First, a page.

It's odd for Mayella's reaction to the question to be so questionable if she is telling the truth. I felt right sorry for her, she seemed to try more'n the rest of 'em-' 'You felt sorry for her, you felt sorry for her? For Atticus, this case was about protecting human rights, and he wanted his children to understand that he cared deeply about this issue. It's when you know you're licked before you begin but you begin anyway and you see it through no matter what. Early in the book Boo is described as a tall and scary looking person who runs around at night eating live possums and cats. The sheriff comes later to talk to Atticus about the night. Therefore, although unpleasant, Atticus's work is of great importance and will affect the future of race relations in Maycomb.
She is frustrated with Jem's airs of superiority and wishes they could play together and talk together as they used to. By leaving simple, harmless and thoughtful gifts for them, it becomes clear that Boo is a good person, which differs markedly from Scout and Jem's original feelings about him. The back porch was bathed in moonlight, And the shadow, crisp and toast, moved across the porch towards Jem. However, she surprises him and makes him incredibly proud by comparing Mr. Ewell wrote on the back of the envelope and looked up complacently to see looking at him as if he were some fragrant gardenia in full bloom on the witness stand, to see half-sitting, half standing at his table. You can have a seat now. This speech must have taken a lot of courage, but to Atticus, it is absolutely necessary.
Later that night Atticus asked where she got it from and she didn't know. By testifying against Tom Robinson, she was also trying to destroy the evidence suggesting that she had attempted to seduce him, most likely due to the extremes of racism in Maycomb. Atticus believes the stress of the situation and the inevitability of struggle and pain led Tom to run. When it crossed Jem, Jem saw it. This creates some unspoken tension between father and children, as they are not entirely convinced. Earlier in the novel, she was terrified every time she passed the house. Ladies bathed before noon, after their three-o'clock naps, and by nightfall were like soft teacakes with frostings of sweat and sweet talcum.
You're not gonna change any of them by talkin' right, they've got to want to learn themselves, and when they don't want to learn there's nothing you can do but keep your mouth shut or talk their language. Clearly, Scout has great respect for both her father and brother, and demonstrates a high level of maturity for her young age. Nothing much changed at the Radley Place. They find a small boy, six going on seven but looking younger, who introduces himself as Charles Baker Harris and announces that he can read. Lee tells this part of the story through hints and subtle clues rather than direct statements, i. When a mad dog comes weaving down the street, Sheriff Tate hands the rifle to Atticus, who puts a single bullet between the dog's eyes.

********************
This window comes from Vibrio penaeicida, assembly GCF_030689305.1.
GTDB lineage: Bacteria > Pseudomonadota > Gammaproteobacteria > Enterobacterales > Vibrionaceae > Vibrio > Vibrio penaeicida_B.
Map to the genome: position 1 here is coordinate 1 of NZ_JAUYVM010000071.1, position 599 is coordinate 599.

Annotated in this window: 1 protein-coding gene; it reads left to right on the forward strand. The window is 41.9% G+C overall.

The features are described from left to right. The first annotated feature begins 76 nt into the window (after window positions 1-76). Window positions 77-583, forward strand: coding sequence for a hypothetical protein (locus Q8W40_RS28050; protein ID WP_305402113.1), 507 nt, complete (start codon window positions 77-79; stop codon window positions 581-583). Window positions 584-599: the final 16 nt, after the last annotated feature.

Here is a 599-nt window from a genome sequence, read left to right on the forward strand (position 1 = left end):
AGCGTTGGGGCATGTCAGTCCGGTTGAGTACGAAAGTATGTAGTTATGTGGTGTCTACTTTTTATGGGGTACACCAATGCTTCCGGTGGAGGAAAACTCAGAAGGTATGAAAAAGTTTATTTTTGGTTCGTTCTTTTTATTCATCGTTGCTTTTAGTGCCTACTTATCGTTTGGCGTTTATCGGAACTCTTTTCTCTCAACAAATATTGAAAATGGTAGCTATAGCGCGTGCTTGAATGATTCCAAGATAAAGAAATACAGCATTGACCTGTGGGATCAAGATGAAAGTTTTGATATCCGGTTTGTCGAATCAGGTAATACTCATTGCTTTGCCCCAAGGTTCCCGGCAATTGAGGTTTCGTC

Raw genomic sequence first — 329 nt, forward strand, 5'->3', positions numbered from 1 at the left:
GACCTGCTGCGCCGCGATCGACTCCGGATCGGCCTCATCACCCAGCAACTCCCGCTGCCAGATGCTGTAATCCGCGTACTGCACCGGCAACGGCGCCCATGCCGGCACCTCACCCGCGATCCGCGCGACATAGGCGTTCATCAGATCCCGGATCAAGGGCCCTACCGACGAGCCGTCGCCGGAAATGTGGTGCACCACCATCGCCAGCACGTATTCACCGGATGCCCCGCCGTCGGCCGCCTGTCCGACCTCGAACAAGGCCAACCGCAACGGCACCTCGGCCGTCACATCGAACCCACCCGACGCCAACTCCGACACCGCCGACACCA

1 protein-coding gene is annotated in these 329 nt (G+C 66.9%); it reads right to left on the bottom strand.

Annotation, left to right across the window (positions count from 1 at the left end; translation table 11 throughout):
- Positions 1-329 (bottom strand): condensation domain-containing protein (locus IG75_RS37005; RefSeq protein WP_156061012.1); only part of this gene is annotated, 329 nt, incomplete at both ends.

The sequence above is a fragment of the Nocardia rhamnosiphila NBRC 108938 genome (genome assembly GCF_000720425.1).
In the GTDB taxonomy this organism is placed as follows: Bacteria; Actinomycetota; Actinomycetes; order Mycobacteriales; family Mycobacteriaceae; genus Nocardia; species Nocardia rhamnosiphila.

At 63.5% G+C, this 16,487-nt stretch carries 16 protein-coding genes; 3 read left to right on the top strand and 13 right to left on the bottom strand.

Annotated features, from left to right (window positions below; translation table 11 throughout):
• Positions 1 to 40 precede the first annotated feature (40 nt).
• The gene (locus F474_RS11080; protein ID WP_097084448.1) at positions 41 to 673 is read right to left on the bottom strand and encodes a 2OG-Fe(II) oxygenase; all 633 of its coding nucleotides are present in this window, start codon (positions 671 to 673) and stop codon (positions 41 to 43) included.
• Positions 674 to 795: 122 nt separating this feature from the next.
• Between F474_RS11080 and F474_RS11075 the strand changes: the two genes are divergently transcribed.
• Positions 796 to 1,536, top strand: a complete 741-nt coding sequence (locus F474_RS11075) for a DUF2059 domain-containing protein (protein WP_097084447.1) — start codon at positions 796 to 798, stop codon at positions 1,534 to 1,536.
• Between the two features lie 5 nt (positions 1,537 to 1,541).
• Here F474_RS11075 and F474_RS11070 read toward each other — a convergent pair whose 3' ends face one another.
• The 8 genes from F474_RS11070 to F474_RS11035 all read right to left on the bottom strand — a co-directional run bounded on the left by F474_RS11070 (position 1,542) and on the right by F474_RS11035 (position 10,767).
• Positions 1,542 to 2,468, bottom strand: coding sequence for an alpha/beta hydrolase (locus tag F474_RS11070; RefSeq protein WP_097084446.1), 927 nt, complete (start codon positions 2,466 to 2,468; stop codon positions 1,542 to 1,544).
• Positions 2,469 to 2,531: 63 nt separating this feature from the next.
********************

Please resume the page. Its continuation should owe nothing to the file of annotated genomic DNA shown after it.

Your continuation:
She was continually physically abused by her father; Atticus politely and indirectly proves this by mentioning the bruises concentrated on the right side of her face during Tom Robinson's trial. Ewell's testimony, Mayella was certainly beaten up. You were so busy looking at the fire you didn't know it when he put the blanket around you. Something about one of the trees attracted my attention. Here, Jem demonstrates a desire to protect anything that does no harm.
She wants a better life for herself and lovingly grows red geraniums , but a change in her situation is unlikely. With this revelation, the reader cannot place any trust in the words of Bob Ewell. Just standing on the Radley porch was enough. Unknowingly, Scout appeals to the man's humanity and forces him to realize he must behave honorably and leave Atticus and Tom Robinson alone. In truth, Scout is much like Atticus -- she has strong moral principles and can explain things to people in ways that allow them to understand her perspective. Ewell beat Mayella, not Tom, and demonstrates Ewell's left-handedness in comparison to Tom's disabled left arm.
Boo and the Cunninghams were the nearest thing to a gang. Later on, Atticus is, for once, proven wrong. His trousers swished softly and steadily. Scout knows something is wrong and reaches out to a man she recognizes in the group, Mr. The power of this moment brings Scout to tears, but, as always, she handles herself with maturity beyond her age.
Lee, however, proceeds to undermine her portrayal of small town gentility. The last two lines in the passage serve as an analogy to the Tom Robinson case and show that Atticus knows he will not win, but must try his best in his search for justice. After he pulled out the weapon and wiped it on his dad's pants he went back to cutting up the newspapers for his scrapbook. He is committed to equality to every one of all races, so he agrees to defend Tom Robinson a black man who was accused of raping a white woman. Atticus has brought Scout up by instilling in her wisdom and compassion beyond her years. I ran to him and hugged him and kissed him with all my might. On the other hand, she also shows respect for the people at her church and in her community by speaking the way they do.